For many brides, wedding dress alterations are unexplored territory, and it may be a confusing process to understand initially.
Who knew wedding dresses aren’t typically scaled for size like regular dresses? Or that bra cups could be sewn into a dress? And did you know you could add just about anything to your dress, from lace to sleeves, during the alteration process too?
If you want your dress to truly fit like a glove on your big day, alterations are the key to ensuring the correct fit, so always keep an alteration budget in mind when shopping for your dress—because you’ll need it! Depending on the number of alterations needed, the price can range anywhere from $50 to $1000.
And keep in mind that alterations also take time—two to three fittings are typically the minimum to ensure a proper fit. Most alterations can be done in-house by the bridal boutique (like our own team here at The Poinsett Bride, who work some alteration magic) and start two months before the final wedding day date.
What else do you need to know about the alterations process, and which types of alterations are the most common for wedding dresses? Let’s break down the topic in a bit more depth below.
Types of Alterations for Wedding Dresses
There are two main types of alterations for wedding dresses: basic hemming and customization options. Basic hemming will ensure your dress fits your body’s specifications, while customization includes more detailed options.
For your gown to fit your body properly, you’ll need some basic alterations, including hemming the length of the train, taking in/out the sides of the gown, and adjusting the bustline. It’s rare for a dress to fit a bride perfectly right off the rack, so expect a few basic alterations to look your best on your big day.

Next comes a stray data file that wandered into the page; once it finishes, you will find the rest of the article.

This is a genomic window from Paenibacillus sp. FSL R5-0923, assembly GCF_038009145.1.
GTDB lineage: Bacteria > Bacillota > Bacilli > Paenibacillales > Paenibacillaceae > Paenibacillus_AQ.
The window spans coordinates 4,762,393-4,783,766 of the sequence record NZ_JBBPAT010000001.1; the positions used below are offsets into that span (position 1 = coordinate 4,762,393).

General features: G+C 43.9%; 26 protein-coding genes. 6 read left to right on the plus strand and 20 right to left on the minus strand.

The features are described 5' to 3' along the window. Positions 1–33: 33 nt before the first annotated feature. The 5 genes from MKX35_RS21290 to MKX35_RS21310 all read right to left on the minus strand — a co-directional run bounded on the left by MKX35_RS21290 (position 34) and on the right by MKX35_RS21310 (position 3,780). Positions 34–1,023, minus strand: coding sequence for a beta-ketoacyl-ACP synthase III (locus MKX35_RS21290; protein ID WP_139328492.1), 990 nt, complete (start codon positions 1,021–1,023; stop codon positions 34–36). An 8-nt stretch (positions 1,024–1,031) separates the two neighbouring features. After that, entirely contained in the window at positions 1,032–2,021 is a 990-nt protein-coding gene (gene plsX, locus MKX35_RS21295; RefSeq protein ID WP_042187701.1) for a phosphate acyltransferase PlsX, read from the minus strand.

Customizations can be a bit more costly than basic hemming details, so if you hope to make your dress look one-of-a-kind, you’ll need to set aside a major portion of your budget for this. Options can range from simple, such as adjusting straps, changing the sleeve lengths, and adding buttons to ornate, like building sleeves, applying lace, and adding beading. Additionally, since most dresses don’t have a built-in bustle (to tie your train up so you can move around more easily), expect to add it to your alteration budget if you want one.
Important Things to Know Before Your Alteration Appointment
There are a few key things to know before scheduling your alteration appointment, so we’ve highlighted a few of the most important below.
Depending on the amount and types you intend to do, alterations can range from reasonably inexpensive to $1,000 or more. Some boutiques may charge for specific services (like creating a bustle or shortening your gown), while others may simply charge a flat-rate fee that covers any type of alteration you may need. It might be best to shop around and plan for the salon that offers the best pricing package for your specific needs.
Plan Ahead of Time
Because of the time considerations of altering a wedding dress, we typically recommend buying one at least ten months before your wedding date. Earlier is always better, especially if your dress has to be ordered, which can sometimes take up to five months to arrive at the boutique.
Your alteration appointment should be booked at least 8-12 weeks before your wedding day, with a final appointment about two weeks before your big day. However, if you plan to customize your dress, your initial appointment should be booked even earlier.